Bill Weld on Principles & Values
Former Republican Governor; former Senate candidate (MA)
WELD: And I like doing that. If you can't sell yourself or your candidate, what can you sell? So I was Pete Wilson's finance chair nationally when he ran for president, and I had the honor of serving Mitt Romney's co-chair in New York for both of his presidential runs, and I've hung around the Republican National Committee for a long time. So half of the big Republican donors have said they're not going to support Mr. Trump. That's a lot to work with.
Q: What's your pitch?
WELD: Oh, the pitch is that we're the people who say we want the government out of your pocketbook and out of your bedroom, and if people don't subscribe to that, then it's a longer conversation. But that was my pitch to the Republican National Convention in 1992.
A Republican in the heavily Democratic state of John Kennedy and Michael Dukakis, Weld's gubernatorial campaign had been drawn from 3 themes: tough on crime, tough on welfare reform, and lower taxes. But he also argued that government had little or no role in personal decisions such as abortion and sexual orientation. So he was pro-choice on abortion and pro-gay rights. If he ran, his message would be "fiscal conservative, socially libertarian, pre-environment, tolerant, inclusive."
Bill Weld, on the other hand, truly mixes fiscal conservatism with social liberalism. As governor of Massachusetts he cut taxes sixteen times, balanced the budget annually, pursued privatization, and vetoed minimum wage increases.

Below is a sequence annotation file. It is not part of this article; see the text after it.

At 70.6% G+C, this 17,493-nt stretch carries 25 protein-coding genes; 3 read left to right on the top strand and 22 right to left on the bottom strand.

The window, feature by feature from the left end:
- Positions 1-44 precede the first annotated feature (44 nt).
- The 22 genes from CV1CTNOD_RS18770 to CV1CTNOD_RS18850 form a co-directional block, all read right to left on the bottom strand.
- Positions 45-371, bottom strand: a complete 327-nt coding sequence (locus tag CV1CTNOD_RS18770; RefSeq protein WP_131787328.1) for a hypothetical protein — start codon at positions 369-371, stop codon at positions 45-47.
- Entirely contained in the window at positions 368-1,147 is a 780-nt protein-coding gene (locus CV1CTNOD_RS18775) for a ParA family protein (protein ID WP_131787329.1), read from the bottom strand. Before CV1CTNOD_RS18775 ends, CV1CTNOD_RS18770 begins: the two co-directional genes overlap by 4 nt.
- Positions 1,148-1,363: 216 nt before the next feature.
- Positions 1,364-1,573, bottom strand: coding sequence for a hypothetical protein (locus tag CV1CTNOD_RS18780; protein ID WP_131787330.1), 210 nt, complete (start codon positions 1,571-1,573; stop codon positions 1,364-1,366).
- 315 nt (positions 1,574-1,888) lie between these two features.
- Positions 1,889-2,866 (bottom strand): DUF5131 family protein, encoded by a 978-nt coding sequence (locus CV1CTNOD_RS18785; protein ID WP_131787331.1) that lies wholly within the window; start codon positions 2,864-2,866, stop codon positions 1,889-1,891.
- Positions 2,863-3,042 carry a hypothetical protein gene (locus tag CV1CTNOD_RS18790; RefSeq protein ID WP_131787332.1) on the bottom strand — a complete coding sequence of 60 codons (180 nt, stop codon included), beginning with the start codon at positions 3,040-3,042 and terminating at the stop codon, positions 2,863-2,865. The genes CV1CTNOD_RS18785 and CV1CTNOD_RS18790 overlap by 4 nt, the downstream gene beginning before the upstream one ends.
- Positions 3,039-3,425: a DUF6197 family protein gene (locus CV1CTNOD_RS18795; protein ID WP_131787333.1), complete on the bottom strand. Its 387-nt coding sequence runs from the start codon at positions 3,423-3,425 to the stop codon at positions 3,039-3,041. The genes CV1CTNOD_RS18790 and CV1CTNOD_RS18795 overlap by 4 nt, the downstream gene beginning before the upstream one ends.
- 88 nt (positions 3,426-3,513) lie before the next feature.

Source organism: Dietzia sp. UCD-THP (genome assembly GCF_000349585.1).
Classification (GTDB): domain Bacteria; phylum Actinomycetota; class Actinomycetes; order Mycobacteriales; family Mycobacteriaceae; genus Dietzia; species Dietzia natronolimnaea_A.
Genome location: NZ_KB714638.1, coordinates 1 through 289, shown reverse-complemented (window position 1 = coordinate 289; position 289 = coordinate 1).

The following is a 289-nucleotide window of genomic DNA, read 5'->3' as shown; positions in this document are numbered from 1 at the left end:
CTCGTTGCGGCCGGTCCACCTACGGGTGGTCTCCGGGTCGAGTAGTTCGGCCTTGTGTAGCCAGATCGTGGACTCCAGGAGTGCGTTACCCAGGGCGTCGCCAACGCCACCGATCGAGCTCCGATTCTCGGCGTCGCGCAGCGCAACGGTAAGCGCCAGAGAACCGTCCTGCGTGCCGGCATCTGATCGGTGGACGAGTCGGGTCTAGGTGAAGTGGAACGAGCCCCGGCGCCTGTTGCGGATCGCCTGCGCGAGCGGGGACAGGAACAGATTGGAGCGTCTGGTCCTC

Yet Weld does live up his socially liberal reputation in spades. Does this strange combination of thorough economic conservatism and social liberalism make Weld a libertarian? Not unless libertarians also support expansive environmental regulations, gun control, and affirmative action.
Weld steered clear of the labels Kerry tried to pin on him by building himself up as a politician who can look beyond party lines in order to get the job done. "I've worked with both parties to achieve these objectives," Weld said. "I call them like I see them."
Dedicated to building a stronger Republican majority by promoting the fundamental conservative ideals of lower taxes, less government and more personal freedom....
The Republican Leadership Council was formed in 1997 by leading Republicans throughout the country concerned that the Republican Party is being increasingly defined by the actions of an intolerant vocal minority that divides the GOP.
The Republican Party is at a crossroads. We now face a situation similar to that of the Democrats of the 1980`s who were dominated by a vocal minority from the far-left liberal wing of their Party. Our challenge now is to unite all Republicans behind a common agenda that helps us expand our majority.
The RLC believes that we must articulate a vision, and a message, based upon the Reagan legacy of limited government and expanded personal freedom. The GOP must unite around the core Republican principles of less government, lower taxes, substantive education reform, anti-crime initiatives and a strong national defense.
The RLC seeks to promote these core issues that unite Republicans, and as Ronald Reagan successfully accomplished, attract conservative Democrats and Independents to forge a winning electoral coalition in congressional and presidential elections. This is the RLC`s vision for the 21st century.
The Republican Leadership Council is committed to playing a key role in electing common-sense conservatives and promoting the core issues of the Republican Party.
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